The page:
Kalonymous, Hershel, and Dovid’l realize that their mother is not coming back. They decide that they have to leave the house, and they set off for the home of an aunt who lives in another city.
Kalonymous knew some of the back roads from when he had accompanied his mother on some of her jobs; these he had memorized, because for these the scenery was hardly entrancing. He had recently learned how to read a map, and he wondered where he could lay hands on one. There was a big one on the wall of his room, but he didn’t dare return. They’d have to manage without.
He led them off in the direction he had gone with his mother. The road was dark — the Reich felt it unnecessary for Jews to have streetlights, and they had all been removed. He remembered Mama had been furious; she often walked home late at night and was afraid of the danger, but Kalonymous blessed the dark now. He had resolved that they should take great pains to avoid all people, because he could no longer tell who was a friend. Who would have thought that Franz, of all people, would be the means to their destruction? If he was now an enemy, then anyone could be. No one could be trusted.
The three boys moved along in the dark, holding hands in a single line, Dovid’l walking between Kalonymous and Hershel. The road was so quiet, all they could hear was their own breathing and the soft crunching of their footsteps. Their bag clunked and scraped as Hershel pulled it along — he was last in line. He tried to heft it over his shoulder so it wouldn’t drag so noisily, but it was too heavy and he was too young.
“Kalonymous,” he whispered. “What should I do? The bag is making too much noise!”
“I know,” he replied. “Let me see.” As he pulled out an item, he stuffed it into one of their pockets or anywhere he could find room to fit it. The only problem, and their only food source, was the glass jars of borscht. Kalonymous and Hershel stared at each other over Dovid’l’s head, engaged in a silent discussion over what they should do.
“We could find food along the way,” said Hershel.
“We could,” said Kalonymous. “Let’s see how long we can carry the jars. If we can’t, we’ll leave them behind.”
Hershel nodded and they each took a jar of borscht and tucked it under their arms. It only took five steps before Dovid’l dropped his. It made a dull thud as it crashed to the ground.
“This isn’t going to work,” said Hershel. He and Kalonymous also set their jars on the ground and kept walking. Kalonymous hoped they wouldn’t get hungry too soon. They’d finished the two loaves of bread, but that had been over a period of three days. By his calculation, they would be ravenous by morning. They would have to find food somewhere.
Kalonymous was old enough to daven, and had started to learn some Chumash before he left cheder, but he wasn’t yet familiar with the concept of hashgachah pratis. He didn’t realize that he could ask Hashem for help.
Hershel, on the other hand, had insinuated himself beneath his mother’s feet, tangling them as she moved around the house doing her chores. He asked her question after question about many things, and one of his frequent topics was Hashem. “Is He watching us right now?” he’d asked. “Can He see what I’m doing? Does He watch me when I sleep? Does He give you money? Can we ask Him for anything we want?” His mother had been surprisingly patient, answering each question carefully, and even if he asked the same question five times in a row, she always thought of something new to add.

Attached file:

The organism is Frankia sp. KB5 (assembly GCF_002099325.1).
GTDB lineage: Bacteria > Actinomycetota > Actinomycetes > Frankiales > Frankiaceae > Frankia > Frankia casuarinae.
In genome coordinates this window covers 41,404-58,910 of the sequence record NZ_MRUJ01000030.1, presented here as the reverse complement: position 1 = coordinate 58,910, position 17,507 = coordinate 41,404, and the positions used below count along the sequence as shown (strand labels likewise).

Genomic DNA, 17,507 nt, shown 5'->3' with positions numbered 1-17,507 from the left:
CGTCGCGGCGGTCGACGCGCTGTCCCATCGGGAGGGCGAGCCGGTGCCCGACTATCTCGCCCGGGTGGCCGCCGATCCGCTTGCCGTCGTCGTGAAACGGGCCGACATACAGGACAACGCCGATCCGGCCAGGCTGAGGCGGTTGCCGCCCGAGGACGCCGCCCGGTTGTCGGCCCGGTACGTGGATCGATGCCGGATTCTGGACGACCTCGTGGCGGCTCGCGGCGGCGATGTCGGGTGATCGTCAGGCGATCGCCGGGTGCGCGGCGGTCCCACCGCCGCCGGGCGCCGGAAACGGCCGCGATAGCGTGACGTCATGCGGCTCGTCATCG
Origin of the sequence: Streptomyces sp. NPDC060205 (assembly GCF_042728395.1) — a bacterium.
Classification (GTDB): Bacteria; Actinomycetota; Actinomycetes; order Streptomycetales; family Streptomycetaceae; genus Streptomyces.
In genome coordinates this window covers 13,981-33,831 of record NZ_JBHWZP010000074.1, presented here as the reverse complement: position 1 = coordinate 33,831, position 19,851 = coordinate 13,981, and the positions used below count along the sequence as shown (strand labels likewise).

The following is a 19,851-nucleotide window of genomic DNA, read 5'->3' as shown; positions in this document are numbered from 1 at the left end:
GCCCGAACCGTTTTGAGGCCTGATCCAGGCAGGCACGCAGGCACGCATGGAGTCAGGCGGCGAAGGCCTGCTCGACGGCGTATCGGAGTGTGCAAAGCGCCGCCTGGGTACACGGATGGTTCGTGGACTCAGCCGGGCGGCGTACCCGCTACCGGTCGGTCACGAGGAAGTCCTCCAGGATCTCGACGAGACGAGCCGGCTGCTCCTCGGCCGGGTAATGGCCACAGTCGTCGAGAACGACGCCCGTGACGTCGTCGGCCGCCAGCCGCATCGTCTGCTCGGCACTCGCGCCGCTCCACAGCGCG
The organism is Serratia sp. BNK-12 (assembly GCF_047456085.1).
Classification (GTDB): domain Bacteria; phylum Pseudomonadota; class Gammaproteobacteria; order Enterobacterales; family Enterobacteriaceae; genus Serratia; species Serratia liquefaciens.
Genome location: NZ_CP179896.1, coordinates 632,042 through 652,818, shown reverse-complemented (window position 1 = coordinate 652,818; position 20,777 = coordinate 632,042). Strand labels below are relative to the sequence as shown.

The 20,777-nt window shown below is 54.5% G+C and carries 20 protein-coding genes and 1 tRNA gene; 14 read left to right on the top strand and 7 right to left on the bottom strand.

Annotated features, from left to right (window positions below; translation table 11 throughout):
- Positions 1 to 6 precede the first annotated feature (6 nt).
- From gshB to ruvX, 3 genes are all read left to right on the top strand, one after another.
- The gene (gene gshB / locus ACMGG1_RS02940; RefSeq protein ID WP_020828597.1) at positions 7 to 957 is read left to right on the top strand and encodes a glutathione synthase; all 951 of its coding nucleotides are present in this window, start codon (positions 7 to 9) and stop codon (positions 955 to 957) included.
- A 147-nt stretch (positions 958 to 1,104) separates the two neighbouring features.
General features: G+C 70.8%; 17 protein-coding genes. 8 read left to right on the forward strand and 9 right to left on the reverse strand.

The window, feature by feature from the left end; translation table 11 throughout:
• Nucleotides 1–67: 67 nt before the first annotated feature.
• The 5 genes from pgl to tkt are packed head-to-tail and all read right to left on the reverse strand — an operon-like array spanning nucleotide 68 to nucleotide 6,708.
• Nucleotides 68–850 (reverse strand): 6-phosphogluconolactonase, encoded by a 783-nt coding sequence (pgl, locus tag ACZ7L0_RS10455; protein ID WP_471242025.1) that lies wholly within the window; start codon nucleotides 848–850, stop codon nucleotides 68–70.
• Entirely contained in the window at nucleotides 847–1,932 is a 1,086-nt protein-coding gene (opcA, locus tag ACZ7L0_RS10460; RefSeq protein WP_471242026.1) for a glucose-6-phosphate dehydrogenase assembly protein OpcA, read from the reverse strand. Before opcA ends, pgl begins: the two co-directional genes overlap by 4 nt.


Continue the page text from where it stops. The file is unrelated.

So it was Hershel who began to call out loud, forgetting that they were supposed to be quiet: “Hashem, please help us! We need Your help!” Kalonymous shushed him wildly and Hershel fell silent.
It seemed as though they’d been walking forever, yet it had barely been a mile. Kalonymous had no idea how he would keep them all safe, and the only solution he could come up with was to keep moving.
He was both relieved at the sunrise and dreading it at the same time: the darkness was gone but they were no longer invisible. They would have to take shelter and continue walking after dark. He began to look around for a place to stop, but all he could see were fields and farm land, covered with a light dusting of frost.
“If only it were summer…” and then the idea hit him. Most farms kept a little hut where the workers could get relief from the sun. There must be one among all these farms, and it would surely be abandoned in winter. He kept his eyes peeled until he spotted a little shack, barely big enough for the three of them.
“This way,” he ordered. As they turned into the field they sunk almost to their ankles in slush. They were wearing boots but the icy water flooded inside them and their feet got soaked. Hershel and Kalonymous hoisted Dovid’l by his arms between them and ferried him over to the shack.
It was a dismal place, dirtier than anywhere they had ever seen, but it was surprisingly dry, and it was protected from the wind. They sat down in a corner and huddled together to keep each other warm. Kalonymous struggled valiantly to stay awake, until sleep finally overtook him.
Despite the discomfort, they slept until it was nearly dark. Only then did they realize what they had done.
To be continued . . .